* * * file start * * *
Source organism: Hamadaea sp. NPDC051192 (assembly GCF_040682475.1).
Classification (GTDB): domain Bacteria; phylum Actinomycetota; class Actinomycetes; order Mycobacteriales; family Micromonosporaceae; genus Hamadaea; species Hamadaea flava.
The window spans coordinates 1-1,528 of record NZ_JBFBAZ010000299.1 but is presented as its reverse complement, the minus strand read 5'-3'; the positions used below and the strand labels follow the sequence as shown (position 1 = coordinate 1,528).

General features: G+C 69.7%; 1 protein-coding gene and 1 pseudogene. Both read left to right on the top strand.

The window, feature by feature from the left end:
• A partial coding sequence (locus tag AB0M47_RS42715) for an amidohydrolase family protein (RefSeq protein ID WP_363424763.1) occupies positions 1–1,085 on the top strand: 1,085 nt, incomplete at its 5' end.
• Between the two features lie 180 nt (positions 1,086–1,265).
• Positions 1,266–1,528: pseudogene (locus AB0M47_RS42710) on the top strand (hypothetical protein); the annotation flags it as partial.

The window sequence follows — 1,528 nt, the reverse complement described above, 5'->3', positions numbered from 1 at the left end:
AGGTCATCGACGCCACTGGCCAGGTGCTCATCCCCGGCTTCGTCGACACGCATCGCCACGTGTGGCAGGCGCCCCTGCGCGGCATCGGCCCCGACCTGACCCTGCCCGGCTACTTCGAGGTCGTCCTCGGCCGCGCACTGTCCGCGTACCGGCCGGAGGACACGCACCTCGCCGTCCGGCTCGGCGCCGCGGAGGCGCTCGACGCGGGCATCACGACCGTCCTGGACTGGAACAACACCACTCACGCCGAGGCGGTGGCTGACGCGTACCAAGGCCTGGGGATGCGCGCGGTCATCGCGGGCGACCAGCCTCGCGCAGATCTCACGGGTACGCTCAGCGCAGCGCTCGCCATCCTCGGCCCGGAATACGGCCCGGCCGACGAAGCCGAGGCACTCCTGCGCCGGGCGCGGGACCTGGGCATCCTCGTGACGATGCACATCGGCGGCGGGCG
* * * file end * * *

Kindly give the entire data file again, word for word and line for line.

Source organism: Hamadaea sp. NPDC051192 (assembly GCF_040682475.1).
Classification (GTDB): domain Bacteria; phylum Actinomycetota; class Actinomycetes; order Mycobacteriales; family Micromonosporaceae; genus Hamadaea; species Hamadaea flava.
The window spans coordinates 1-1,528 of record NZ_JBFBAZ010000299.1 but is presented as its reverse complement, the minus strand read 5'-3'; the positions used below and the strand labels follow the sequence as shown (position 1 = coordinate 1,528).

General features: G+C 69.7%; 1 protein-coding gene and 1 pseudogene. Both read left to right on the top strand.

The window, feature by feature from the left end:
• A partial coding sequence (locus tag AB0M47_RS42715) for an amidohydrolase family protein (RefSeq protein ID WP_363424763.1) occupies positions 1–1,085 on the top strand: 1,085 nt, incomplete at its 5' end.
• Between the two features lie 180 nt (positions 1,086–1,265).
• Positions 1,266–1,528: pseudogene (locus AB0M47_RS42710) on the top strand (hypothetical protein); the annotation flags it as partial.

The window sequence follows — 1,528 nt, the reverse complement described above, 5'->3', positions numbered from 1 at the left end:
AGGTCATCGACGCCACTGGCCAGGTGCTCATCCCCGGCTTCGTCGACACGCATCGCCACGTGTGGCAGGCGCCCCTGCGCGGCATCGGCCCCGACCTGACCCTGCCCGGCTACTTCGAGGTCGTCCTCGGCCGCGCACTGTCCGCGTACCGGCCGGAGGACACGCACCTCGCCGTCCGGCTCGGCGCCGCGGAGGCGCTCGACGCGGGCATCACGACCGTCCTGGACTGGAACAACACCACTCACGCCGAGGCGGTGGCTGACGCGTACCAAGGCCTGGGGATGCGCGCGGTCATCGCGGGCGACCAGCCTCGCGCAGATCTCACGGGTACGCTCAGCGCAGCGCTCGCCATCCTCGGCCCGGAATACGGCCCGGCCGACGAAGCCGAGGCACTCCTGCGCCGGGCGCGGGACCTGGGCATCCTCGTGACGATGCACATCGGCGGCGGGCG